However, it should be clarified that, although article 249.3 would appear to articulate an escape route from the statutory regime for directors’ remuneration, our Supreme Court[3] has interpreted that the remuneration established in the contract must be subject to the general provisions established by law and the company bylaws, relying for this purpose on the literal wording of article 249 bis (i) of the LSC, which establishes as a non-delegable power of the board of directors “the decisions relating to directors’ remuneration, within the framework of the bylaws and, where appropriate, the remuneration policy”. 249 bis i) LSC, which establishes as a non-delegable power of the board of directors “decisions relating to the remuneration of directors, within the framework of the bylaws and, where appropriate, the remuneration policy approved by the general meeting“; as well as the legal provision for the distribution of remuneration among the directors in accordance with “the functions and responsibilities attributed to each director” (art. 217.3 LSC), a clarification that indicates that the remuneration of executive directors, who have differentiated responsibilities, is included in the regulatory scope of the bylaws. This interpretation would be in line with that of considering the rest of the provisions of the contract with the executive director (e.g. functions, responsibility, duration) to be equally subject to the provisions of the law and the bylaws, leaving the matter to the autonomy of the will of the board and the director, since it does not seem reasonable that this contract could contain agreements that conflict with the provisions of the law – since they would be null and void (art. 6.3 CC) – or with the provisions of the bylaws, since they would be ineffective with respect to third parties in good faith (art. 9 RRM).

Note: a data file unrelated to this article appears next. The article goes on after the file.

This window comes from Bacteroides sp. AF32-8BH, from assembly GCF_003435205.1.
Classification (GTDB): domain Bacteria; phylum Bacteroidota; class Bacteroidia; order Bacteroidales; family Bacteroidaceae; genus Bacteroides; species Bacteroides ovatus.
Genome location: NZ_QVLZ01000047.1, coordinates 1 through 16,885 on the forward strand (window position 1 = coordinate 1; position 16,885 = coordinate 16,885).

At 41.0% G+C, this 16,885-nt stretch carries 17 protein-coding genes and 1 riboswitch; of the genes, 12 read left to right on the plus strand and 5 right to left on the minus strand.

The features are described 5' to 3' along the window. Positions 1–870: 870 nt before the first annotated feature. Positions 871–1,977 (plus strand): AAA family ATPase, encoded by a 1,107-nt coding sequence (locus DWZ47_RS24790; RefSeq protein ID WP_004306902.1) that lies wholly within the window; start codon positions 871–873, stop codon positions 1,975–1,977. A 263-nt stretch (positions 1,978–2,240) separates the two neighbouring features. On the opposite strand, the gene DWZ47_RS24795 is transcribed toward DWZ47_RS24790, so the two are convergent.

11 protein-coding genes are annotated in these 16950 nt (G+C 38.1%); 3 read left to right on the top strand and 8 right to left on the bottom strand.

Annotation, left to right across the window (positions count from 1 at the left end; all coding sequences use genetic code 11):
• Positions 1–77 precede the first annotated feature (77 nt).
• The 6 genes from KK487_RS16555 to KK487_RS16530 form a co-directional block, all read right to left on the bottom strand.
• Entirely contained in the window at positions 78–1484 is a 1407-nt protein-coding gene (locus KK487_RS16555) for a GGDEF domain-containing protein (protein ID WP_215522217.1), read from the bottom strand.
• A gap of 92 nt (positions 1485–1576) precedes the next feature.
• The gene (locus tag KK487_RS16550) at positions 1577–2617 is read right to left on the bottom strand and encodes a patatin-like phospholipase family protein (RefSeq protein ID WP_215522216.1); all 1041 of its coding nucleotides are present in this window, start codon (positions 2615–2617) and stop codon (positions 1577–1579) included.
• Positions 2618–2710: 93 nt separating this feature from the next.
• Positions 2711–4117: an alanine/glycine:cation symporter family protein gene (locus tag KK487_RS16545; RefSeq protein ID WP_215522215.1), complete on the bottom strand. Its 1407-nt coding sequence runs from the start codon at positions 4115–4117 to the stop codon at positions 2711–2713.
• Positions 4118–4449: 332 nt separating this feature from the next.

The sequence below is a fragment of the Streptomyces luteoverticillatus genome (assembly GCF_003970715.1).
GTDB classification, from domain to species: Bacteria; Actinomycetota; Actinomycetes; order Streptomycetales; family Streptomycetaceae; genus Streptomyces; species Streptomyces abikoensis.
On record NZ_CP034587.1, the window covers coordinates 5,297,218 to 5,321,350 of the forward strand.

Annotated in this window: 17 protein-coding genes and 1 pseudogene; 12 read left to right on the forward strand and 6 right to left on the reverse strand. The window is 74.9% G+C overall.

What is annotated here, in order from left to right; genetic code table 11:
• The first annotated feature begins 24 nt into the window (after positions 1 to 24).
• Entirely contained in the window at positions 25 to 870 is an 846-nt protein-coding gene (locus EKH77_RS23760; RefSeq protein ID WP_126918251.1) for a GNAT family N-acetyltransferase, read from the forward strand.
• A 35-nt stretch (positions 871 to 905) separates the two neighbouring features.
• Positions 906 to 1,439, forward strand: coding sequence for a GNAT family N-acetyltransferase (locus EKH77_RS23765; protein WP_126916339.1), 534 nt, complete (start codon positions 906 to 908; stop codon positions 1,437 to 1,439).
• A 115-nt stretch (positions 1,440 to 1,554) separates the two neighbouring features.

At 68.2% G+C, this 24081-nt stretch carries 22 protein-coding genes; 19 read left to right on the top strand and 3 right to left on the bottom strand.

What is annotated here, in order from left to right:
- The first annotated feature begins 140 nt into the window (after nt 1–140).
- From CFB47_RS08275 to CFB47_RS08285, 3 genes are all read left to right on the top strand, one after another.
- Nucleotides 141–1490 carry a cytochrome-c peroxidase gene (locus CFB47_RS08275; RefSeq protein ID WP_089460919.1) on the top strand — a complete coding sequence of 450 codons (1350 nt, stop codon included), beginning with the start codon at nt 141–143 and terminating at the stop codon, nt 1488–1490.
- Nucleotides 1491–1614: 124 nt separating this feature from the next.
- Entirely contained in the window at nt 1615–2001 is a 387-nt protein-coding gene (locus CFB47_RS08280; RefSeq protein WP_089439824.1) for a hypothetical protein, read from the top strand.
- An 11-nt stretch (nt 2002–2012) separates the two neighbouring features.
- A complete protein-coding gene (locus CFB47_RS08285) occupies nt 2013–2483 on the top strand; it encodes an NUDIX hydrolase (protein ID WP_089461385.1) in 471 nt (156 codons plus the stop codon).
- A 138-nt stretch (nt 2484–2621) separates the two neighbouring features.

4. The link theory